If we follow the Lord's will in our lives, He  abides with us. Conversely, when we "go beyond" or  "transgress" His will, we walk alone. When one is "walking alone" he is not living a life that the Lord will bless. Christ said, "...without Me you can do nothing" (John 15:5). Paul said, "I can do all things through Christ who strengthens me" (Philippians 4:13). If we claim fellowship with deity while "walking in darkness, we lie and do not practice the truth" (1 John 1:6). "...if we walk in the light as He is in the light, we have fellowship with one another, and the blood of Jesus Christ His Son cleanses us from all sin" (1 John 1:7).

    When Jesus gave His apostles the "Great Commission" He told them to "...make disciples of all the nations, baptizing them in the name of the Father and of the Son and of the Holy Spirit, teaching them to observe all things whatsoever I have commanded you; and behold, I am with you always, even to the end of the age" (Matthew 28:18- 20). Notice He promised to be with them only as they carried out His commission by "teaching them to observe all things whatsoever I have commanded you." He said much the same in the following words: "If you love Me, keep My commandments...He who has My commandments and keeps them, it is he who loves Me. And he who loves Me will be loved by My Father, and I will love him and manifest Myself to him...If anyone loves Me, he will keep My word; and My Father will love him, and We will come to him and make Our home with him" (John 14:15, 21, 23). Then John wrote, "Look to yourselves, that we not lose those things we have worked for, but that we receive a full reward. Whoever transgresses and does not abide in the doctrine of Christ does not have God.  He who abides in the doctrine of Christ has both the Father and the Son" (2 John 8-10).  One walks alone who acts without the authority of Jesus Christ in his life (Colossians 3:17).

    People who walk religiously without God and without Christ, are without God, without Christ and without hope in the world! As noted earlier, Jesus said, "for without Me you can do nothing" (John 15:5). Oh, folks may "do many things" who act without the approval of Christ, but their acts, even though they say are "many wonderful works, are works of iniquity" as Christ views them (Matthew 7:13-23).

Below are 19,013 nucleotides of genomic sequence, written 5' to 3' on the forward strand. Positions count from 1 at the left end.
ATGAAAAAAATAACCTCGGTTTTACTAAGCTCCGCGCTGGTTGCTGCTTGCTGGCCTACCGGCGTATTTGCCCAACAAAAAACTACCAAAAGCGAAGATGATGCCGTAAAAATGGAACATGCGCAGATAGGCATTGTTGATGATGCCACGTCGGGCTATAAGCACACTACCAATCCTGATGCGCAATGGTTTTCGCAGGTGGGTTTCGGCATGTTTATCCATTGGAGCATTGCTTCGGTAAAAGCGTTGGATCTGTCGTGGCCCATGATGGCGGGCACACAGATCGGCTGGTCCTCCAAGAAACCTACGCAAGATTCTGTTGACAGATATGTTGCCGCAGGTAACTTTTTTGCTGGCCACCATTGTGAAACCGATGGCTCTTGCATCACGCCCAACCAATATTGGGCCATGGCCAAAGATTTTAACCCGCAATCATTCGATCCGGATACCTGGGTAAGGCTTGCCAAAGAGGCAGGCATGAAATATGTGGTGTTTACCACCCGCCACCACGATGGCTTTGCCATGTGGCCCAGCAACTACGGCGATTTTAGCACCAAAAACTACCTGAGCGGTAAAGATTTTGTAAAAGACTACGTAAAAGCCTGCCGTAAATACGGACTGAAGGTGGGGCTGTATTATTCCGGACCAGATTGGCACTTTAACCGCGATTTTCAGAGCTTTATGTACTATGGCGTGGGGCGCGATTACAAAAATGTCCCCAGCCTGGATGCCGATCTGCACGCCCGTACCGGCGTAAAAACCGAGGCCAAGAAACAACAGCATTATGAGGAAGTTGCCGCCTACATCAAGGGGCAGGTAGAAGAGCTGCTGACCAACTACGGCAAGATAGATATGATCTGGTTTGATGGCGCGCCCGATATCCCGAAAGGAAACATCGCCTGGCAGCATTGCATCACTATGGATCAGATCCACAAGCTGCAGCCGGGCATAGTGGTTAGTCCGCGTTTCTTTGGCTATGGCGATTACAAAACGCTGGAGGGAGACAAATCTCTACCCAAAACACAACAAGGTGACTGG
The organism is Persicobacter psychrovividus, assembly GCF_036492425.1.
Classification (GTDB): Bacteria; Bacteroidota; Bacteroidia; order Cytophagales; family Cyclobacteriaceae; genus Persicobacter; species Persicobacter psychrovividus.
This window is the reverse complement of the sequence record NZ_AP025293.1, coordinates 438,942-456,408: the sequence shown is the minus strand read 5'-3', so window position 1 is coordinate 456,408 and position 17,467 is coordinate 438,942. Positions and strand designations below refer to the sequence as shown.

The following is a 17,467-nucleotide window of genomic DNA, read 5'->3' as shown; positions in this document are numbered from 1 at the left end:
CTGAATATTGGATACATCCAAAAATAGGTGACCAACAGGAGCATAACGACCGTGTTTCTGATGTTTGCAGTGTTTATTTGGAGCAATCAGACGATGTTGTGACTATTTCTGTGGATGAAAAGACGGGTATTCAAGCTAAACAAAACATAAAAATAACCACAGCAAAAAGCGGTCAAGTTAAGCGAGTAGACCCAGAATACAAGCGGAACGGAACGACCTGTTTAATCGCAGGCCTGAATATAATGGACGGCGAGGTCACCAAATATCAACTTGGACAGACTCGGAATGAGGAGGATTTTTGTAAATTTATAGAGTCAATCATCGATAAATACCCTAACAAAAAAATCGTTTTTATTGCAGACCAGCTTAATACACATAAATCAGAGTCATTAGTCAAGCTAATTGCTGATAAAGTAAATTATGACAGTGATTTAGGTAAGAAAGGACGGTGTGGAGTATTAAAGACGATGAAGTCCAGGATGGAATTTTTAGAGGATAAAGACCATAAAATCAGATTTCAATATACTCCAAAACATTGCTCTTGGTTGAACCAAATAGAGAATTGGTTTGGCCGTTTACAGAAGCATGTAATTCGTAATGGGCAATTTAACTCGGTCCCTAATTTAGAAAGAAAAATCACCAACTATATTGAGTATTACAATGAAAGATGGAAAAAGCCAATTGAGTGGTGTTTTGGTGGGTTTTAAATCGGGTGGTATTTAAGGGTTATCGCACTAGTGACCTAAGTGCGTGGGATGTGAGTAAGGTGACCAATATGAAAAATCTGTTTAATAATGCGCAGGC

Jesus admonished, "Enter in at the narrow gate; for wide is the gate and broad is the way that leads to destruction, and there are many who go in through it. Because narrow is the gate and difficult is the way which leads to life, and there are few who find it...Not everyone who says to Me, 'Lord, Lord,' will enter the kingdom of heaven. but he who does the will of My Father who is in heaven.  Many will say to Me in that day, 'Lord, Lord, have we not prophesied in Your name, cast out demons in Your name, and done many wonderful works in Your name?' "And then I will declare to them, 'I never knew you; depart from Me, you who practice lawlessness!' "Therefore whoever hears these sayings of Mine, and does them, I will liken him to a wise man who builds his house on the rock...: (Matthew 7:13-23).
To some religious leaders Jesus once said, "This people draws near to Me with their mouth, And honors Me with their lips, But their heart is far from Me. And in vain they worship Me, Teaching as doctrines  the commandments of men" (Matthew 15:8- 9).


    Because of our vocation, having chosen to accept the blessings that becoming a Christian offers, we likewise must accept the responsibilities that are incumbent upon us  to "walk as children of light" (Ephesians 5:1-8). We must be "salt" and "light" in the world (Matthew 5:13-16).  If our lives do not reflect that we are following Christ's example as we live before God and the world; if we do not live so as to glorify our heavenly Father, we cannot hope to abide in His presence in eternity (Revelation 14:13; 22:14).

1).    My home and family life:

     Christians must accept the incumbent responsibilities on each part of  the family. If I am a husband, I must be the kind of husband with which the Lord is pleased and pray that being that kind of a husband will please my wife. The same goes for each member of a family unit. Christ has given His will relative to each, and no one can please Him who takes lightly the role they live in the family unit.

A.    Husbands: (Ephesians 5:28-33; Colossians 3:19; 1 Peter 3:7).